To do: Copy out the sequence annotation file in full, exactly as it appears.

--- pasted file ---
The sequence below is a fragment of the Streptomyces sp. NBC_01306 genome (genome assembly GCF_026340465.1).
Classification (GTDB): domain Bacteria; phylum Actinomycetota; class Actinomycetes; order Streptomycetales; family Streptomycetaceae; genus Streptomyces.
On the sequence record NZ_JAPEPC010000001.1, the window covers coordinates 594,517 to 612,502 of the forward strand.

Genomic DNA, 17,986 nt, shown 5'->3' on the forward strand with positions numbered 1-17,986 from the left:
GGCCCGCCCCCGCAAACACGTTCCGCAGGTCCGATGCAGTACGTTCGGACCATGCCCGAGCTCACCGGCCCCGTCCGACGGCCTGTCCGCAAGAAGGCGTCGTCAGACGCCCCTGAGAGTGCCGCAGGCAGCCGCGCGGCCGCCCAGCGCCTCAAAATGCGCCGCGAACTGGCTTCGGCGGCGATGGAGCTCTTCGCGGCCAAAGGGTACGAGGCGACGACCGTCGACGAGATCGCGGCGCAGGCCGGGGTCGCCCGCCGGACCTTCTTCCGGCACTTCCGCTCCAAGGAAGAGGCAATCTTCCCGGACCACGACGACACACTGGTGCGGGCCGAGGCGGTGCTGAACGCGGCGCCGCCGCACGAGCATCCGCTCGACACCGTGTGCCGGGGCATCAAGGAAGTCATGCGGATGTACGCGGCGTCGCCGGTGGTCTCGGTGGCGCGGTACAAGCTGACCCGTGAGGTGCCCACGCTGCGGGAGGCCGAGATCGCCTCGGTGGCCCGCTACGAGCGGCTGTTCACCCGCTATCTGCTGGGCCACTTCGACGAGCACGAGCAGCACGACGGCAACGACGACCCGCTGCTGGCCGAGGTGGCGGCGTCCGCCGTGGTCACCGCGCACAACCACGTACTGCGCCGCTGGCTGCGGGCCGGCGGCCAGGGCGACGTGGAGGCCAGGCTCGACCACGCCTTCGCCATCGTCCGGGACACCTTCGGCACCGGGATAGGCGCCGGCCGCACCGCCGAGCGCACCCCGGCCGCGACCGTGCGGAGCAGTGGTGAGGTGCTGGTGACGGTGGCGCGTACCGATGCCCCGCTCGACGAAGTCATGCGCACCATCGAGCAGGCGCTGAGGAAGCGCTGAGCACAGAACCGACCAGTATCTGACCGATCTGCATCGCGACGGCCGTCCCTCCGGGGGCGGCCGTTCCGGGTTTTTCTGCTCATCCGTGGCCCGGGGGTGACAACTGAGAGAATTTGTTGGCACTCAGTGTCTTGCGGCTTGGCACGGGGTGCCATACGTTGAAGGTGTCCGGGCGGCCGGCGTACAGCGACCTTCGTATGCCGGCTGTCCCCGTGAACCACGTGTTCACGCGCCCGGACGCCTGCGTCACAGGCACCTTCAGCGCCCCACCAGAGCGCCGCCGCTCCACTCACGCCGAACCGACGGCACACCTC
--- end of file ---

The sequence below is a fragment of the Streptomyces sp. NBC_01306 genome (genome assembly GCF_026340465.1).
Classification (GTDB): domain Bacteria; phylum Actinomycetota; class Actinomycetes; order Streptomycetales; family Streptomycetaceae; genus Streptomyces.
On the sequence record NZ_JAPEPC010000001.1, the window covers coordinates 594,517 to 612,502 of the forward strand.

Genomic DNA, 17,986 nt, shown 5'->3' on the forward strand with positions numbered 1-17,986 from the left:
GGCCCGCCCCCGCAAACACGTTCCGCAGGTCCGATGCAGTACGTTCGGACCATGCCCGAGCTCACCGGCCCCGTCCGACGGCCTGTCCGCAAGAAGGCGTCGTCAGACGCCCCTGAGAGTGCCGCAGGCAGCCGCGCGGCCGCCCAGCGCCTCAAAATGCGCCGCGAACTGGCTTCGGCGGCGATGGAGCTCTTCGCGGCCAAAGGGTACGAGGCGACGACCGTCGACGAGATCGCGGCGCAGGCCGGGGTCGCCCGCCGGACCTTCTTCCGGCACTTCCGCTCCAAGGAAGAGGCAATCTTCCCGGACCACGACGACACACTGGTGCGGGCCGAGGCGGTGCTGAACGCGGCGCCGCCGCACGAGCATCCGCTCGACACCGTGTGCCGGGGCATCAAGGAAGTCATGCGGATGTACGCGGCGTCGCCGGTGGTCTCGGTGGCGCGGTACAAGCTGACCCGTGAGGTGCCCACGCTGCGGGAGGCCGAGATCGCCTCGGTGGCCCGCTACGAGCGGCTGTTCACCCGCTATCTGCTGGGCCACTTCGACGAGCACGAGCAGCACGACGGCAACGACGACCCGCTGCTGGCCGAGGTGGCGGCGTCCGCCGTGGTCACCGCGCACAACCACGTACTGCGCCGCTGGCTGCGGGCCGGCGGCCAGGGCGACGTGGAGGCCAGGCTCGACCACGCCTTCGCCATCGTCCGGGACACCTTCGGCACCGGGATAGGCGCCGGCCGCACCGCCGAGCGCACCCCGGCCGCGACCGTGCGGAGCAGTGGTGAGGTGCTGGTGACGGTGGCGCGTACCGATGCCCCGCTCGACGAAGTCATGCGCACCATCGAGCAGGCGCTGAGGAAGCGCTGAGCACAGAACCGACCAGTATCTGACCGATCTGCATCGCGACGGCCGTCCCTCCGGGGGCGGCCGTTCCGGGTTTTTCTGCTCATCCGTGGCCCGGGGGTGACAACTGAGAGAATTTGTTGGCACTCAGTGTCTTGCGGCTTGGCACGGGGTGCCATACGTTGAAGGTGTCCGGGCGGCCGGCGTACAGCGACCTTCGTATGCCGGCTGTCCCCGTGAACCACGTGTTCACGCGCCCGGACGCCTGCGTCACAGGCACCTTCAGCGCCCCACCAGAGCGCCGCCGCTCCACTCACGCCGAACCGACGGCACACCTC